Every law enforcement officer has a range of different duties, but both arrest and search warrants must be executed in most positions. This involves confronting a suspect directly … and one cannot dodge the inherent danger in serving any summons in the field.
In Florence, South Carolina, seven law enforcement officers recently faced this danger. They were attempting to serve a search warrant at an upscale neighborhood residence as part of a sexual assault investigation. After one of the deputies knocked on the door, resident Frederick Hopkins responded with gunshots, leading to a two-hour standoff. Seven officers were shot, one of whom died from his injuries.
“Fire was being shot all over. The way this suspect was positioned, his view of fire was several hundred yards. So he had an advantage,” said Florence County Sheriff Kenney Boone to reporters.
With the current feelings of mistrust and animosity that some political groups such as Black Lives Matter currently have regarding the police, it is a good time to remind ourselves that thousands of officers are still out there every day, confronting crime with the aim of protecting the public, despite personal safety risks.
When an arrest warrant is served, the suspect knows that he or she is going to jail; subjects named on a warrant are unable to talk their way out of arrest, so they often attempt to fight or flee. A judicial order commands any officer that comes in contact with the named person on a warrant must take that suspect into custody. Search warrants are similar and the occupant of a dwelling knows the police will force the door open if needed. If there is contraband or wanted suspects inside, there is a high risk of a violent confrontation.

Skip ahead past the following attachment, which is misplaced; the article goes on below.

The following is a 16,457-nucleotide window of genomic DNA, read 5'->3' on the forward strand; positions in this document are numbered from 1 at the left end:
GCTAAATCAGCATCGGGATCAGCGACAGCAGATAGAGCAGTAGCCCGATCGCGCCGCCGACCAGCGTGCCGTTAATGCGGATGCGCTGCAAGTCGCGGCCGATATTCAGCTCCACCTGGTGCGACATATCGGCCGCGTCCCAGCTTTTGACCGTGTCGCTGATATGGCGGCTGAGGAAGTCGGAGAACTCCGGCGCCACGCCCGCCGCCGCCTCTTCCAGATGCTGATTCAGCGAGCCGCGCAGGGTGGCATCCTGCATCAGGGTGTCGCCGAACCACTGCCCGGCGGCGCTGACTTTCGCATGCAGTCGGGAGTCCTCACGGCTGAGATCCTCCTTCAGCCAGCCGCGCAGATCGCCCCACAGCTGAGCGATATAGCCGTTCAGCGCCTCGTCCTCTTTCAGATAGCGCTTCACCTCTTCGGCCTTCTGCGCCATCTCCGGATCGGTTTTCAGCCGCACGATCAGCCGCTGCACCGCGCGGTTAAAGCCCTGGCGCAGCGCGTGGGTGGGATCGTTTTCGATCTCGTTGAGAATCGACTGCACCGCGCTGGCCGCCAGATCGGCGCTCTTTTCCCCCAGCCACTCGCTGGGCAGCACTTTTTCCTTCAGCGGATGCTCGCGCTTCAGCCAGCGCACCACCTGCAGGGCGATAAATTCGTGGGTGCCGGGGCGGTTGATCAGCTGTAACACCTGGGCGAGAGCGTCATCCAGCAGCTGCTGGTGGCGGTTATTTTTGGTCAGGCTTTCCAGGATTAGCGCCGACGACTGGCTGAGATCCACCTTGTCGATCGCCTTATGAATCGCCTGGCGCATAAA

As illustrated by the incident in Florence, officers are easy targets during warrant services. They have few options for cover, and someone must knock on the door. Many times, there is a window near the door, exposing the officer to danger. Suspects can be unpredictable. Some might cooperate, but others might fight or run away. No situation is the same, except for the possibility of violence to occur.
Police deaths have been tracked since 1791, when one officer lost his life, according to the National Law Enforcement Officers Memorial Fund. The highest number of law enforcement deaths occurred in 1974 when 284 officers died in the line of duty. From 1967 to 1984, 3,903 officers died doing their job. With so many officers losing their lives, a new emphasis was placed on officer safety.
The 1968 case of Terry v. Ohio was a landmark step forward in police safety. Cleveland Detective Martin McFadden was on patrol in a beat when he noticed two men walking back and forth, looking in the window of a store approximately 24 times. McFadden followed the two around the corner where they met with a third male subject. The officer identified himself and began patting down the suspects. He found pistols and arrested the men, who were charged with carrying concealed weapons. The defense argued that McFadden had violated the suspects’ privacy; the case went to the Supreme Court where it was ruled that there was no Fourth Amendment violation due to articulable reasonable suspicions that McFadden was able to describe, and because the officer had simply patted down the outer layer of clothing.
Terry v. Ohio was a small step toward officer safety because officers were able to locate illegal weapons on suspects without search incident to arrest, which means searching a suspect after taken into custody. Because the Supreme Court ruled that law enforcement can conduct a search of a suspect’s outer clothing without a warrant, an officer is able to ensure the suspect won’t quickly pull out a gun and shoot them. If the officer is able to find the weapon, any threat of violence threat is lessened.
Eventually, departments began to emphasize the protection of officers doing their jobs. In 1976, Kevlar was deemed to improve safety for officers and became more common on patrol. Bullet-resistant vests have saved over 3,000 officers since 1987.
A law enforcement officer’s job is never 100% safe. Men and women put on a uniform that stands for honor, integrity, and bravery. It also places a bull’s eye on their back for criticism, hatred and physical harm. They do it in spite of the dangers, in order to protect and serve.
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